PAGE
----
• Fri. Jun 21st, 2024

Is the Lottery a Proper Function for Government?


May 31, 2024

A lottery is an arrangement in which people buy tickets and prizes are allocated to those whose numbers are drawn by lot: the winners are thus selected by chance. It may be run by a state or an organization as a way of raising funds. The concept has a long history, with the casting of lots for decisions and the determination of fates having a long record in human history (including several instances in the Bible).

It is generally agreed that the lottery raises more money than it costs to organize and advertise it. A percentage of this total must go to taxes and profits, leaving a small sum available for the prizes. The question is whether this is a proper function for government, especially in an antitax era when governments are often dependent on “painless” lottery revenues and subject to pressure to increase those revenues.

Study after study suggests that the lottery is a form of gambling that skews toward low-income people and minorities, and among those who already have a gambling problem. In addition, lottery play tends to decrease with formal education and rise with age. Vox recently reported on the data for Connecticut, where ticket sales are disproportionately concentrated in poor neighborhoods and skew heavily toward men.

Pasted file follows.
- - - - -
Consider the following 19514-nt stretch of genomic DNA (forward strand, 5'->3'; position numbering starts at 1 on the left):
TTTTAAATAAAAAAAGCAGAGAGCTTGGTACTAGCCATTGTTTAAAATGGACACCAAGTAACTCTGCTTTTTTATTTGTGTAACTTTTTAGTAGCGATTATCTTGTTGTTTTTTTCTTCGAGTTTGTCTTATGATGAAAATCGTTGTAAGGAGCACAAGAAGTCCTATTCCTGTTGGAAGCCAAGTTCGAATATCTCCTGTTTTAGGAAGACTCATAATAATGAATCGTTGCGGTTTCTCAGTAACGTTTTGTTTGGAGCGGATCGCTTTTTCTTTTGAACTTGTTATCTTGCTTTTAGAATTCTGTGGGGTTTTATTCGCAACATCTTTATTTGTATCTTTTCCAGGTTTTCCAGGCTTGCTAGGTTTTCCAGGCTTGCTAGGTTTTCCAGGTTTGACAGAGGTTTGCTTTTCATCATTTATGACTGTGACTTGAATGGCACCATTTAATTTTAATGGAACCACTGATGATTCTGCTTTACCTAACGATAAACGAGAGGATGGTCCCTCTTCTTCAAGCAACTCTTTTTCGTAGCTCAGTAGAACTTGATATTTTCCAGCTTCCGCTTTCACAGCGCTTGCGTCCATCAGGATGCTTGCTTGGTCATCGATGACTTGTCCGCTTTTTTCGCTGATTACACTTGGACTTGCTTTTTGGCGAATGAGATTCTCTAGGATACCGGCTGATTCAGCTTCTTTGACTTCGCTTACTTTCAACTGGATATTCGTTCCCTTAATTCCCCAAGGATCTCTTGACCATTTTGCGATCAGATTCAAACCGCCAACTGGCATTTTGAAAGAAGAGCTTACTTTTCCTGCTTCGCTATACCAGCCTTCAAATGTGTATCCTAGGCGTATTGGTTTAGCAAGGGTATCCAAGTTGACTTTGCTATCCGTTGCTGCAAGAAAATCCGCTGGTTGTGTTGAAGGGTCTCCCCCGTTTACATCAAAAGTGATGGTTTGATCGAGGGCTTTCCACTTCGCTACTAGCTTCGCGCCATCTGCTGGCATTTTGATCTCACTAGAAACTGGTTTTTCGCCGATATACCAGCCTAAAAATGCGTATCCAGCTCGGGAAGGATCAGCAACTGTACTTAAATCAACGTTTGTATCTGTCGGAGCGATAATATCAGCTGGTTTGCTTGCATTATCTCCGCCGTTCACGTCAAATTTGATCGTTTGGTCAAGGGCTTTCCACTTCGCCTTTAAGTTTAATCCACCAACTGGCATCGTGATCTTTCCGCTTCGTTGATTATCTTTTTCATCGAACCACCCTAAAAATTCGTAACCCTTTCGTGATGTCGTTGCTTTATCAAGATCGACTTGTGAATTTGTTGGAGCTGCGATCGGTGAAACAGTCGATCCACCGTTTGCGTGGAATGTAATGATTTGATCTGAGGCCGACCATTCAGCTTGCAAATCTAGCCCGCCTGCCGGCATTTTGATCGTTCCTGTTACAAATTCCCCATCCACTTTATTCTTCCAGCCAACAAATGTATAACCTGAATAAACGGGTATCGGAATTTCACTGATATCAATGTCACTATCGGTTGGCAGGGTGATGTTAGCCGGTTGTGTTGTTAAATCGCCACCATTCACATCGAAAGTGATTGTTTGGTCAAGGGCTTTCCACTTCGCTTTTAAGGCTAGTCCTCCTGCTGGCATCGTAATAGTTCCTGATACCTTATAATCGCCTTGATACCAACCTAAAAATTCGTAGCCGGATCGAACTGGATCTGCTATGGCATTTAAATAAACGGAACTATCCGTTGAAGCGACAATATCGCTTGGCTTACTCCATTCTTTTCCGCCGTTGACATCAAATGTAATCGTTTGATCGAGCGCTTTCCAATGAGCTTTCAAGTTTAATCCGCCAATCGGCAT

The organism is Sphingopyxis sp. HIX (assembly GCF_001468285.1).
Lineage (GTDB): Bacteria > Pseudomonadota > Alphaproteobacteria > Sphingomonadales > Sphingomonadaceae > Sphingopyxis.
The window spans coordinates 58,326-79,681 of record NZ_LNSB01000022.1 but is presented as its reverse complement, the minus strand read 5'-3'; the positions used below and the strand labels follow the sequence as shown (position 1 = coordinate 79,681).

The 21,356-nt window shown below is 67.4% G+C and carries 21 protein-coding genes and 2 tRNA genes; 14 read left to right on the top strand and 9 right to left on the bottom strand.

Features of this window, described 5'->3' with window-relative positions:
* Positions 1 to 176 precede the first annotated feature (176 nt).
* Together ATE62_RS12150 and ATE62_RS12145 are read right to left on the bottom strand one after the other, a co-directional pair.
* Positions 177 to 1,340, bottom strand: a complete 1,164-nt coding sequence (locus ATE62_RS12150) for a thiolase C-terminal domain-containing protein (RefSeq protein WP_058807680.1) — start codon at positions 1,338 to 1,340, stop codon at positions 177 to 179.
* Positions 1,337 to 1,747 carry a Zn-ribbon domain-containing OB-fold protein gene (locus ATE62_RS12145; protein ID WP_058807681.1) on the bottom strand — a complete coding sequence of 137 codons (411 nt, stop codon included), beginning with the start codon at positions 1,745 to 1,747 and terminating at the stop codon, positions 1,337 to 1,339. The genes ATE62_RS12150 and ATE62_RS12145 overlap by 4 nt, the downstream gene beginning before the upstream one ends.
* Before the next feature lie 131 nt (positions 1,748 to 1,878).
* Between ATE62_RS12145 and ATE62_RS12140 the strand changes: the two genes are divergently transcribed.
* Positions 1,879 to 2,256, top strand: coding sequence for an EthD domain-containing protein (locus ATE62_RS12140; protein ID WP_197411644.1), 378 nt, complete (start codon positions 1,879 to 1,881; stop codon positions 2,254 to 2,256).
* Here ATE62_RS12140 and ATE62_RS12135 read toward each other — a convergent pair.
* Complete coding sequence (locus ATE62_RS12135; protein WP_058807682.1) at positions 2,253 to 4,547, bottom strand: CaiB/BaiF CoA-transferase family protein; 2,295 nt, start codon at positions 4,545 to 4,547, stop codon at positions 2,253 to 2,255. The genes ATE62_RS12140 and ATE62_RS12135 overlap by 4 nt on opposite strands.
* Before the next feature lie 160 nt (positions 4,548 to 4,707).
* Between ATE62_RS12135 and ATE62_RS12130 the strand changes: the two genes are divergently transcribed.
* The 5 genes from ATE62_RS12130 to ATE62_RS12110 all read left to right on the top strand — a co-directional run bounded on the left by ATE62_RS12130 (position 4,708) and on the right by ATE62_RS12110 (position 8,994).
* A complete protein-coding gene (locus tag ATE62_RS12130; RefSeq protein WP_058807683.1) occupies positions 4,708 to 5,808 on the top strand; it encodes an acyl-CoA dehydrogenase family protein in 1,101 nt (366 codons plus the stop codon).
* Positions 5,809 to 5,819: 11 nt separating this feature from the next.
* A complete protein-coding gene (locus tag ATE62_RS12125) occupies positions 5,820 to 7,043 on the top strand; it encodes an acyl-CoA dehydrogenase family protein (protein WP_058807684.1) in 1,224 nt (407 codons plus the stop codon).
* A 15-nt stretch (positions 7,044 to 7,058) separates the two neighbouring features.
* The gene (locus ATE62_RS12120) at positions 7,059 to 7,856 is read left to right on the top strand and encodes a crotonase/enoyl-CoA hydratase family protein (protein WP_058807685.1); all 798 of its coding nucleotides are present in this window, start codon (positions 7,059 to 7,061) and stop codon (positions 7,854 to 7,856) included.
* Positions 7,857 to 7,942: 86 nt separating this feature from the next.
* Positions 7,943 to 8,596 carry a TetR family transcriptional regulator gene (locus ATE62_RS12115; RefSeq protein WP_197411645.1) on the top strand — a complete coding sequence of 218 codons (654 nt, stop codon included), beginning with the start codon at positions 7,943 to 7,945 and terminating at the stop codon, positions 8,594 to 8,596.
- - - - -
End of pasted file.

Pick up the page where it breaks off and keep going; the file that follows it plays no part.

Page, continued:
Despite these problems, the lottery is very popular with the public, and states have found it difficult to dissuade the public from voting in favor of its adoption. In fact, a study by Clotfelter and Cook showed that the public’s support of a lottery is not necessarily tied to a state government’s actual fiscal situation; it appears that the political benefits outweigh the social costs of promoting gambling.